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Five years ago, tornado left Kentucky town in rubble. Has recovery been enough?

Mayor remembers West Liberty's fatal day

West Liberty Mayor Mark Walter talks about how far the city has come since the 2012 tornado, and how much remains to be done.
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West Liberty Mayor Mark Walter talks about how far the city has come since the 2012 tornado, and how much remains to be done.

Five years after a tornado reduced sections of this Eastern Kentucky city to rubble, it has a lot to show for its progress.

Churches, banks and homes have rebuilt. There’s a new county extension office. A new Double Kwik gas station and convenience store is under construction on one end of town. On the opposite side, a new wellness and youth center has basketball courts and a walking track.

A primary intersection at West Main and Prestonsburg streets has been rebuilt. That was scheduled to be done before the tornado, but the new sidewalks and street lights that were part of the project have brought a new look to the town of 3,300.

But there are some empty lots, nagging reminders that the reconstruction of the Morgan County seat isn’t over.

Linda Oakley, owner of All Occasion Flowers, said she sees the possibilities and potential for West Liberty.

“I hear a lot of people say, ‘It’ll never be the same,’” Oakley said. “Well, it’s not ever going to be exactly the same. We have a lot of new buildings we didn’t have. But I’d like to see it move faster than what it has.”

Linda Oakley, who operates a small business in West Liberty, talks about what it will take to attract more businesses to downtown in the wake of the 2012 tornado.

Bringing small businesses, such as a clothing store or other retail outlets, back to downtown is a priority for Hank Allen, chairman and CEO of Commercial Bank.

“That still remains the biggest hurdle of the recovery,” he said.

Replacing old structures with new construction that meets current code means buildings are expensive for mom-and-pop stores to rent.

“It’s still limited as far as buildings that you can go into,” said Dorcas Burton, who owns a gift shop and country décor store called The Primitive Homestead. “I’m in a house right now, and when I heard it was becoming available, I just jumped on it.”

The tornado that struck West Liberty on March 2, 2012, packed 140 mph winds. It was part of an outbreak of 18 twisters that the National Weather Service said caused 26 deaths — seven in Morgan County — and injured more than 200 people across Kentucky. Other hard-hit areas included Laurel, Magoffin, Menifee, Johnson and Martin counties.

In West Liberty, the tornado knocked the Methodist church steeple into the street. An elementary school was too badly damaged to salvage.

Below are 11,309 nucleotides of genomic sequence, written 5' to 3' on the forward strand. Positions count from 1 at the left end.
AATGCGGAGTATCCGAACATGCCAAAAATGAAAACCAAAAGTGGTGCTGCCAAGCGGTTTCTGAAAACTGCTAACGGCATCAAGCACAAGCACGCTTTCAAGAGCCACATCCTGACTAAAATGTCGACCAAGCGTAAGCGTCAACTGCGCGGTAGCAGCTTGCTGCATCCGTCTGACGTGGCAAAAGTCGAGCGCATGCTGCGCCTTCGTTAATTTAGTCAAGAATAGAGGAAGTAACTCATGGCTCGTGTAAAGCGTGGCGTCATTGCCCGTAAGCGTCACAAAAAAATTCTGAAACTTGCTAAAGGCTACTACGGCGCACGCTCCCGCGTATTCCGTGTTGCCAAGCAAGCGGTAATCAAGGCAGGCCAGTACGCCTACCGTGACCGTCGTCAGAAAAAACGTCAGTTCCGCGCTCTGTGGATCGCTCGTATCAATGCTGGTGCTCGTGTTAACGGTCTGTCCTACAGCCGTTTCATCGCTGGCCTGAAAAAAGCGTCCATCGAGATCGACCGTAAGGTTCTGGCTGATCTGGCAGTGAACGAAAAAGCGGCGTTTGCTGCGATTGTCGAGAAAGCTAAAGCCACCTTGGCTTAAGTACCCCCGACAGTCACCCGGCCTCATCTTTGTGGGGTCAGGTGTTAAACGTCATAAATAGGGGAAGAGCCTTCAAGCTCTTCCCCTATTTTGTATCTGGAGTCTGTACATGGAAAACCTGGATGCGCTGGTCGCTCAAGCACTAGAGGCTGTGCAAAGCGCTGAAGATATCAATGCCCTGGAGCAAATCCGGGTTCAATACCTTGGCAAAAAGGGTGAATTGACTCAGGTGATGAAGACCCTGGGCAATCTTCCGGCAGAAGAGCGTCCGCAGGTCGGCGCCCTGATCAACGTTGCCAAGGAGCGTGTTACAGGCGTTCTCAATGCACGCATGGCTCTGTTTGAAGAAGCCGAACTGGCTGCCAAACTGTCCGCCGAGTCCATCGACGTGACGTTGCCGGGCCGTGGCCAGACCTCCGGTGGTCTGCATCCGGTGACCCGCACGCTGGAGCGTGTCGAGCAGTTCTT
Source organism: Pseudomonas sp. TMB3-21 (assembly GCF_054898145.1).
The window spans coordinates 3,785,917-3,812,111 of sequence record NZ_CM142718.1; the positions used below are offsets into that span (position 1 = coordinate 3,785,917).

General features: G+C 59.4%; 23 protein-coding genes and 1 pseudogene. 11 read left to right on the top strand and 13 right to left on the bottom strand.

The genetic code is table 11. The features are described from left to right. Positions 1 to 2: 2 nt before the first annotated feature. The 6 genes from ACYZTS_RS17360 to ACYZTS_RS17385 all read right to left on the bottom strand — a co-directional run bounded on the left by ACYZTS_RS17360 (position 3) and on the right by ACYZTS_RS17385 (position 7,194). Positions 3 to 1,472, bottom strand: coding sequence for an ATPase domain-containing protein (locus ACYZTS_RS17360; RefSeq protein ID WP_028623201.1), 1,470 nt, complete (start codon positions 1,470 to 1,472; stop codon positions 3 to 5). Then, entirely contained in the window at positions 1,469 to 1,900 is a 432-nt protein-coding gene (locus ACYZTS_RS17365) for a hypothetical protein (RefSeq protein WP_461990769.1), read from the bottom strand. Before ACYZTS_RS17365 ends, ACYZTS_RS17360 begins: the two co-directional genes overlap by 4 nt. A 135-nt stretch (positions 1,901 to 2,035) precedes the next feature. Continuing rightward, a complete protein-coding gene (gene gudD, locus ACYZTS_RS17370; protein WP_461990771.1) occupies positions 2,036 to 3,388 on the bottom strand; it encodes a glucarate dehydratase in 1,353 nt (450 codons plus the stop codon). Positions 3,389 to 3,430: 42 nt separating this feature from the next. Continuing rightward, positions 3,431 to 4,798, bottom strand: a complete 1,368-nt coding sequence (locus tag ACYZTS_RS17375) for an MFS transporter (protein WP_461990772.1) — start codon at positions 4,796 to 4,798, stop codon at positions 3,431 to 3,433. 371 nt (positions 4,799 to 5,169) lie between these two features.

The emotional toll continues. People cast nervous eyes to the sky when, as on Tuesday and Wednesday, dark clouds loom overhead.

But Mayor Mark Walter said, “People want to move forward. We don’t want to talk about the loss. It takes you back to the destruction we thought we would never see.”

Slowly, the community has rebounded. Morgan County lost more than $9 million in residential, farm, commercial and industrial assessments from 2012 to 2013.

Last year, total assessments were $266 million, surpassing what they were before the storm, Property Valuation Administrator Darby Franklin said.

Some people say prices on individual lots have increased since the tornado. They cite the $200,000 paid for a less-than-an-acre lot where Dairy Queen now stands.

But “we don’t have enough comparable sales” to confirm that lot prices have increased in the city, Franklin said.

Meanwhile, West Liberty has taken the opportunity to become a showcase for innovation.

In April, Commercial Bank will debut an electronic “dashboard” that will monitor and display energy use at various buildings around town. The idea is to have an educational tool that will make students and others aware of energy efficiency, said Bobby Clark of Mideast Clean Energy Enterprise of Lexington, a consultant in the reconstruction.

Commercial Bank has achieved a gold-level certification from Leadership and Energy and Environmental Design in recognition of its energy efficiency.

In 2015, University of Kentucky architecture students presented a number of ideas to help the city recover, including a farm-to-table restaurant, a theater, a fresh food market, and a 200-foot-tall “food tower,” a vertical greenhouse that would grow fruit and vegetables for sale.

Gregory Luhan, associate dean of administration at UK’s College of Design, said he is searching for funding and research grants that could bring those ideas to fruition.

Finding money and offering incentives will be the key to attracting more businesses downtown, said Linda Oakley. She and her husband, Dale, lived through the 1974 tornado that killed more than 30 people and injured more than 1,000 others in Xenia, Ohio.

Outsiders have to have a reason to come to West Liberty, Linda Oakley said. That will mean finding the capital to bring small businesses downtown.

“There’s got to be money and investment somehow,” she said.

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